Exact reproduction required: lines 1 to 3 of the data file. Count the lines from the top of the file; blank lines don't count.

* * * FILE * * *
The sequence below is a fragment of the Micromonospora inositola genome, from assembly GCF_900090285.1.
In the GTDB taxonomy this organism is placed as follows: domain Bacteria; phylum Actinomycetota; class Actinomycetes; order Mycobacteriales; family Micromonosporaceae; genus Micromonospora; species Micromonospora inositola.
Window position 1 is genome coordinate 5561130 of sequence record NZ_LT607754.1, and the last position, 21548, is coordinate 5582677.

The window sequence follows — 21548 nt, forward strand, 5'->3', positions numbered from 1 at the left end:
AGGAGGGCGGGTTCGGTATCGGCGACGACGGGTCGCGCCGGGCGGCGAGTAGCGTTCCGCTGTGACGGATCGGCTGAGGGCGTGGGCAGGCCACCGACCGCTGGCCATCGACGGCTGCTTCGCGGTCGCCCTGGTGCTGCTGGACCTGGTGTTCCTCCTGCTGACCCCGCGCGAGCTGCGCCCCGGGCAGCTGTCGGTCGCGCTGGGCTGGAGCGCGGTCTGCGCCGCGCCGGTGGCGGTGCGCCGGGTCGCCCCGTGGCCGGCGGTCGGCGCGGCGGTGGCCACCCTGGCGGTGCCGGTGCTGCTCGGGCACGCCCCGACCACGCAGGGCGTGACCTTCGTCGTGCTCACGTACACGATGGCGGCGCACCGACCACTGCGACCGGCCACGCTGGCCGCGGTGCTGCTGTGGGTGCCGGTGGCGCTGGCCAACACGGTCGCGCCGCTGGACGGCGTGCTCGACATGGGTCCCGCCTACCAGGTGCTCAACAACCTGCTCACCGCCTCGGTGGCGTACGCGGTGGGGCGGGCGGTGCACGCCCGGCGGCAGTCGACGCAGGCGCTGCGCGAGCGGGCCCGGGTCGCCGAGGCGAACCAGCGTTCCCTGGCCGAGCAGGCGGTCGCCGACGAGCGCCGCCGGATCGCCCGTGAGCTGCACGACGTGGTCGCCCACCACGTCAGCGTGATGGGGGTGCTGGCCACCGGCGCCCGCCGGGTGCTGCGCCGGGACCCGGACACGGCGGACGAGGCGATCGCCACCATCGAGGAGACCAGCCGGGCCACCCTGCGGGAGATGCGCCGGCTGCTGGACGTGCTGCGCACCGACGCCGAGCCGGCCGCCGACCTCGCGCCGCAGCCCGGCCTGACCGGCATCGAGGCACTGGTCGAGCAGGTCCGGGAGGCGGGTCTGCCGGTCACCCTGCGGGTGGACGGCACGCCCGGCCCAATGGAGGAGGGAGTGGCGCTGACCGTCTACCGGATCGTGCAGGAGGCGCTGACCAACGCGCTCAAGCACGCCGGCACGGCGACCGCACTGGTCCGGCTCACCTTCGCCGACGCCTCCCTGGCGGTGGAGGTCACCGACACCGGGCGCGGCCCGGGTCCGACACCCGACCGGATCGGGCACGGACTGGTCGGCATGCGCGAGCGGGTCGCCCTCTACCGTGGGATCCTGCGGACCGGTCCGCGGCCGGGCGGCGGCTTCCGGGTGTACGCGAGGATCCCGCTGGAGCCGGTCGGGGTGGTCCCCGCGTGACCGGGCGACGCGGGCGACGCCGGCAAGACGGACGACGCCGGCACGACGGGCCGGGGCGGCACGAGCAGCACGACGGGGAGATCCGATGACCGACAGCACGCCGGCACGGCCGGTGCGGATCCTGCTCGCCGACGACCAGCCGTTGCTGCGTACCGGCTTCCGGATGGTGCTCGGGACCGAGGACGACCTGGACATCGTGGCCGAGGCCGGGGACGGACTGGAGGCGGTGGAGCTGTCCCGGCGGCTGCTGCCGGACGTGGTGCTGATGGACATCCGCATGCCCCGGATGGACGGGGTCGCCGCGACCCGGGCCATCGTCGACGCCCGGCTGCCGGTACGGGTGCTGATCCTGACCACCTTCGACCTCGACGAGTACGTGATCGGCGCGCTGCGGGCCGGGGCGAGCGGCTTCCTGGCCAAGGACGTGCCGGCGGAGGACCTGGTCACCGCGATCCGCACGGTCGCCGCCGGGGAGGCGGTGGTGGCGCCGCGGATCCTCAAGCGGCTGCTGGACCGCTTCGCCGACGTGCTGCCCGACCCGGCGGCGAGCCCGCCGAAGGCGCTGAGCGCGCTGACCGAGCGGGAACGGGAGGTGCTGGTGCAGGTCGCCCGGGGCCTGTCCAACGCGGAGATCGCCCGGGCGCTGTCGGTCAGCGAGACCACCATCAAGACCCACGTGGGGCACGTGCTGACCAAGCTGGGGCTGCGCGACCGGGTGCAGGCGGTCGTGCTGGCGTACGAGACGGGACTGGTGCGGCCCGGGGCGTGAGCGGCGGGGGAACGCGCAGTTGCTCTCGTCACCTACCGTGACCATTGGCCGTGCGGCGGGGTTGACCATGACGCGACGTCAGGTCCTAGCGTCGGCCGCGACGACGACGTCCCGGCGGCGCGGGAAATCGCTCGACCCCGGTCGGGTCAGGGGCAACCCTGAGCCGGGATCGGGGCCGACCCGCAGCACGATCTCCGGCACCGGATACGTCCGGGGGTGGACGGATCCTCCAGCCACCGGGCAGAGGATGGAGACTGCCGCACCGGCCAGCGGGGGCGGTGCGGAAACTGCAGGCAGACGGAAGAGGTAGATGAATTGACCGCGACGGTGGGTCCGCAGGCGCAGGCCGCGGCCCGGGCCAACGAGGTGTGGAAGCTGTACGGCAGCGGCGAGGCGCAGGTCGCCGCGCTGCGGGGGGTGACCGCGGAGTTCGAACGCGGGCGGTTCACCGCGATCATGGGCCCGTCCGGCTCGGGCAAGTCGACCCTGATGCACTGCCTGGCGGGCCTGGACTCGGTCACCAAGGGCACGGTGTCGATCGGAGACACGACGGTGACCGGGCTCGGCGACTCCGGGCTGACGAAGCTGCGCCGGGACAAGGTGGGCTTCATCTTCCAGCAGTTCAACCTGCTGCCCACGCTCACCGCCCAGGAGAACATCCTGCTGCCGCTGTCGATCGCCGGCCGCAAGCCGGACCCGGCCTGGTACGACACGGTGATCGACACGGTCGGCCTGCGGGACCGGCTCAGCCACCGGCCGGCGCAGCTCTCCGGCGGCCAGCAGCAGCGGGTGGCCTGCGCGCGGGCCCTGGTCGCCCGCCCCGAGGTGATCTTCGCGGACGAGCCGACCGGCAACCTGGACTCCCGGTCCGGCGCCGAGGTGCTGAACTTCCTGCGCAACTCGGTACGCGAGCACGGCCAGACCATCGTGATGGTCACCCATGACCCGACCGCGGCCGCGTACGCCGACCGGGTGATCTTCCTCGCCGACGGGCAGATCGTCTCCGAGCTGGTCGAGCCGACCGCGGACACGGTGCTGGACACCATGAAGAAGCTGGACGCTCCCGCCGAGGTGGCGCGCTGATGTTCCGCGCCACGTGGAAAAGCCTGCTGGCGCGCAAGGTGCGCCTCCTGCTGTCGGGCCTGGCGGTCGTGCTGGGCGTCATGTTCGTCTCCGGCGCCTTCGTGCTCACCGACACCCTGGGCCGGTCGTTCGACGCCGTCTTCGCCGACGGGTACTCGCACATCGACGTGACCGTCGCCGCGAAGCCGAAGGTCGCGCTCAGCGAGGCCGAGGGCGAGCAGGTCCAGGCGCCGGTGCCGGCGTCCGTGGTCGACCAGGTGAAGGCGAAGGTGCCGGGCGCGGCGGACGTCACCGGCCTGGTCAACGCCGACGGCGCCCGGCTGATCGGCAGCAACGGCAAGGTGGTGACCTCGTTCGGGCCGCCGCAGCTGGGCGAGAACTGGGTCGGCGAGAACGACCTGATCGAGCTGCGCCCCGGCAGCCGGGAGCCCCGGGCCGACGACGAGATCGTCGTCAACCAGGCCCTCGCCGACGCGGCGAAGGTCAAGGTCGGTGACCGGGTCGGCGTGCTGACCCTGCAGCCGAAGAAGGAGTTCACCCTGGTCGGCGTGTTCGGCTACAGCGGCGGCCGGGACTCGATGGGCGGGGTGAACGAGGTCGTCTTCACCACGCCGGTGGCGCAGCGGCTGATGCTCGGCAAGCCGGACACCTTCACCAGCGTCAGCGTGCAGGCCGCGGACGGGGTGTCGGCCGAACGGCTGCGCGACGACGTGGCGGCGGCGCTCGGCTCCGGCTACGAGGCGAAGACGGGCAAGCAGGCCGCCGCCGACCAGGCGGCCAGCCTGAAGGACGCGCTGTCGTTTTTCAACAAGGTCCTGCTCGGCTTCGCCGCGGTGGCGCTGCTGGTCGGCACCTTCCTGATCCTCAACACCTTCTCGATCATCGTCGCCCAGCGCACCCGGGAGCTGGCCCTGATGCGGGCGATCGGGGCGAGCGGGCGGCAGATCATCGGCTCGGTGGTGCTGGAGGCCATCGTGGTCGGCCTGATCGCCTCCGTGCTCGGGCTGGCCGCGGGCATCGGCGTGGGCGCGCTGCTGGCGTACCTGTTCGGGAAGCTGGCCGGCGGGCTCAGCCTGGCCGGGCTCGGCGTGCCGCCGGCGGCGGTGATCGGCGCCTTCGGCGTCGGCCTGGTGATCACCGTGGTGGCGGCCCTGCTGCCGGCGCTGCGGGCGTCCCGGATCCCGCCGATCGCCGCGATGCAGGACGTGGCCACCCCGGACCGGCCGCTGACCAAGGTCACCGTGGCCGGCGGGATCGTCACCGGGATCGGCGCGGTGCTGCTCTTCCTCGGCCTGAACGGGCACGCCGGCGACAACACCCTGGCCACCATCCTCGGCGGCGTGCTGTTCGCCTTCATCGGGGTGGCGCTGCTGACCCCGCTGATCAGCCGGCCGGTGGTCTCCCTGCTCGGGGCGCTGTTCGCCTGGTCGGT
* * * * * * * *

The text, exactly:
The sequence below is a fragment of the Micromonospora inositola genome, from assembly GCF_900090285.1.
In the GTDB taxonomy this organism is placed as follows: domain Bacteria; phylum Actinomycetota; class Actinomycetes; order Mycobacteriales; family Micromonosporaceae; genus Micromonospora; species Micromonospora inositola.
Window position 1 is genome coordinate 5561130 of sequence record NZ_LT607754.1, and the last position, 21548, is coordinate 5582677.